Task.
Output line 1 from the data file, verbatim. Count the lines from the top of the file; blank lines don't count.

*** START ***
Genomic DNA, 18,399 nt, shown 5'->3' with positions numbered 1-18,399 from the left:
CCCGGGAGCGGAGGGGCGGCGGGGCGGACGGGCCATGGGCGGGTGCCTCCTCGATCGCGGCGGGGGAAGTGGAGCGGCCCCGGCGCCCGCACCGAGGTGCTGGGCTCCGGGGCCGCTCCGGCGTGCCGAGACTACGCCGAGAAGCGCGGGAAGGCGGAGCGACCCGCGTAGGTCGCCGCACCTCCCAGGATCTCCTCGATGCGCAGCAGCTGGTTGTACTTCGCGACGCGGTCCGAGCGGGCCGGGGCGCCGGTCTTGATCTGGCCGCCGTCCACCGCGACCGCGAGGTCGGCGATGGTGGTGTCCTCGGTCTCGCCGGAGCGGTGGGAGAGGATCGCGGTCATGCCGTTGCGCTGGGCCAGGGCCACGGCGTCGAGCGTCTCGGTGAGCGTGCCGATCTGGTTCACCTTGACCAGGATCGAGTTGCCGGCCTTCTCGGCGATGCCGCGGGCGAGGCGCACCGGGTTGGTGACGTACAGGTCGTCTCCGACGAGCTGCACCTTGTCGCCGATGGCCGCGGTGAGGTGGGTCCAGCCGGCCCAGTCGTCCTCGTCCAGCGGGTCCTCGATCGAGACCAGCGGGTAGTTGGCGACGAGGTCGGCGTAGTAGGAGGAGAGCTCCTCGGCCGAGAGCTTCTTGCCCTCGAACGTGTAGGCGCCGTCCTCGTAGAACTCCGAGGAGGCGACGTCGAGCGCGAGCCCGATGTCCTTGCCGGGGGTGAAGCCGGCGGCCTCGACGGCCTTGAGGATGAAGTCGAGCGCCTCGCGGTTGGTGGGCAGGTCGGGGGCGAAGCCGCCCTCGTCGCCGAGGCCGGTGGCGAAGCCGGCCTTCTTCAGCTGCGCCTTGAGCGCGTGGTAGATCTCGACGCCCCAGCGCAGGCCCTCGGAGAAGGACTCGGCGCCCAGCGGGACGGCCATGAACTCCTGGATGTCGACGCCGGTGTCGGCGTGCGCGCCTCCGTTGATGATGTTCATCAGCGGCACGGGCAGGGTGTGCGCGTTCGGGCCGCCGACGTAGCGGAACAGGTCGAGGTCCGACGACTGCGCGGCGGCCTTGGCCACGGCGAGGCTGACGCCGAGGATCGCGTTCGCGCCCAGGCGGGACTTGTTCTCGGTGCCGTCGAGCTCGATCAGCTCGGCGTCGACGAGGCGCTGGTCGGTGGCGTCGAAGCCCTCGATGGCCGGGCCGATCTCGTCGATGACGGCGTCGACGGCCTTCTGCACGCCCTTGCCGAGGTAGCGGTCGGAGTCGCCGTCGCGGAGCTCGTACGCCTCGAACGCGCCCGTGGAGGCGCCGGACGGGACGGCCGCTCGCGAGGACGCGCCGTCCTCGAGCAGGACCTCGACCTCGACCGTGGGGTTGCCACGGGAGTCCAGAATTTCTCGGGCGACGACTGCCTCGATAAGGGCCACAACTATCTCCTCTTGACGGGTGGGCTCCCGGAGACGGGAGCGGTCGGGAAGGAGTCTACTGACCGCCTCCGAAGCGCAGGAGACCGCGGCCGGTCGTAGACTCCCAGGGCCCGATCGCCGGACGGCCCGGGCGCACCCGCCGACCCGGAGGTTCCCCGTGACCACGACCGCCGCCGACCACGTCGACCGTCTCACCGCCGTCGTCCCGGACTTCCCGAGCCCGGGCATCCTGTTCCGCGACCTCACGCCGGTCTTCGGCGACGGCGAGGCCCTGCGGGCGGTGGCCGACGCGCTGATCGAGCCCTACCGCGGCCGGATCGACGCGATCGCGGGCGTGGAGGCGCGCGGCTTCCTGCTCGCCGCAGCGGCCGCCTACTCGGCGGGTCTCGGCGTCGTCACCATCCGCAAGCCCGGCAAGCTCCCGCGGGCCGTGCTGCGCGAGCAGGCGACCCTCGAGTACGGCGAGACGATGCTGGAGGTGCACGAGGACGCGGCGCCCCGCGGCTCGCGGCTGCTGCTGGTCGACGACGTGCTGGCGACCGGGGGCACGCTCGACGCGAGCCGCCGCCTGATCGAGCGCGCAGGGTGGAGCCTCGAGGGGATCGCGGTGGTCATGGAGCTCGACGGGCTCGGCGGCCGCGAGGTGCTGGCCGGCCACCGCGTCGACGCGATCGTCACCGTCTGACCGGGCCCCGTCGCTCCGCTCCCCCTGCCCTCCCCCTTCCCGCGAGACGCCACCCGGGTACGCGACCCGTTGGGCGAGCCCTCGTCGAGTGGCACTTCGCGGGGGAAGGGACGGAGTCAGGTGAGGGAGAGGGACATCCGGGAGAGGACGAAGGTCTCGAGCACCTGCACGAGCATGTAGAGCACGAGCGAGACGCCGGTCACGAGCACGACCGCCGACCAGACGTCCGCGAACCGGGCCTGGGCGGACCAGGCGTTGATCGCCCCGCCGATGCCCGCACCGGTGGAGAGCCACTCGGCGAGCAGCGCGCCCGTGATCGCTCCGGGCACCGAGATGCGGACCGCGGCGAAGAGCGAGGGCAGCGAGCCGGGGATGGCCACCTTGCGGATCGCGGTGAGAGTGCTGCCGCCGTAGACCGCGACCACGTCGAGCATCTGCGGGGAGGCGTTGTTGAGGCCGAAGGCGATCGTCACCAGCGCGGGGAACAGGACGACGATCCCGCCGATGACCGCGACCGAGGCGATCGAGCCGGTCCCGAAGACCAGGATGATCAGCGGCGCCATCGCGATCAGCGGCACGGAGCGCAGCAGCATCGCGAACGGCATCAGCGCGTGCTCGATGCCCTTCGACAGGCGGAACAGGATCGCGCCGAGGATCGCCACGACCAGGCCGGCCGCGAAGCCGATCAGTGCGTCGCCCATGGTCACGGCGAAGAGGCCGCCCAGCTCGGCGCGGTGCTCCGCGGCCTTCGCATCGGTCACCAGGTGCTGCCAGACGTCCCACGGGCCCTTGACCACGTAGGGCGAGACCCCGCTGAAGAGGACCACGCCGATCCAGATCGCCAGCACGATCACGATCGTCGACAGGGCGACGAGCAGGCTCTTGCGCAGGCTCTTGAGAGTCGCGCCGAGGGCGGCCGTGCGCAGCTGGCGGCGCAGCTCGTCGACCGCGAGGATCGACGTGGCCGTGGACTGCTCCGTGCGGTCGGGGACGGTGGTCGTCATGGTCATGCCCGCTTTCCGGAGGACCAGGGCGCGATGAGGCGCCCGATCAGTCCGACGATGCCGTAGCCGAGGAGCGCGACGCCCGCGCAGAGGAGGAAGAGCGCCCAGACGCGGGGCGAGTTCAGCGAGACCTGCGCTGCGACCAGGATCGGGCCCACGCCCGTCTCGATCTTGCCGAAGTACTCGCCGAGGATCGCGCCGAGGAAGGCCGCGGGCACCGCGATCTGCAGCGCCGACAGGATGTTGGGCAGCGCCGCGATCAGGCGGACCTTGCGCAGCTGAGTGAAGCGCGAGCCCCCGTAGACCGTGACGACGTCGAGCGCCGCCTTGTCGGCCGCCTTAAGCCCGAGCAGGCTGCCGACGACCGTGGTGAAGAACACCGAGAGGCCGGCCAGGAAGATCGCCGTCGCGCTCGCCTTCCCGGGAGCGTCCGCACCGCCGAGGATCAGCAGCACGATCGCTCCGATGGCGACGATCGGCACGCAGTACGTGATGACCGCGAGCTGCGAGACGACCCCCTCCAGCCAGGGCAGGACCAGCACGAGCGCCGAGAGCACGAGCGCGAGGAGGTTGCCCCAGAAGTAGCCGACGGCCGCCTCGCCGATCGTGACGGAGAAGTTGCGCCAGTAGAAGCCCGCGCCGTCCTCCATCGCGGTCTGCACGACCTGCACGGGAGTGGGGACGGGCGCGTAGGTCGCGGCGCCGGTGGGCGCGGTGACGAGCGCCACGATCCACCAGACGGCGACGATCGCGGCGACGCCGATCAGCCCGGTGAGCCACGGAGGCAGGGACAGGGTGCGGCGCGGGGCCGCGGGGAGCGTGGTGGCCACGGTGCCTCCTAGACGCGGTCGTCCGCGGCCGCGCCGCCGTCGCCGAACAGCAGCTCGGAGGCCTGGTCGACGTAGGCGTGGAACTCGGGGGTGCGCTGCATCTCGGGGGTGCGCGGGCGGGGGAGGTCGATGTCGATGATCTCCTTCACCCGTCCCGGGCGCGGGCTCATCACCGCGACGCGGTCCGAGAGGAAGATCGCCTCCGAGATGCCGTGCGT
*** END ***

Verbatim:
Genomic DNA, 18,399 nt, shown 5'->3' with positions numbered 1-18,399 from the left: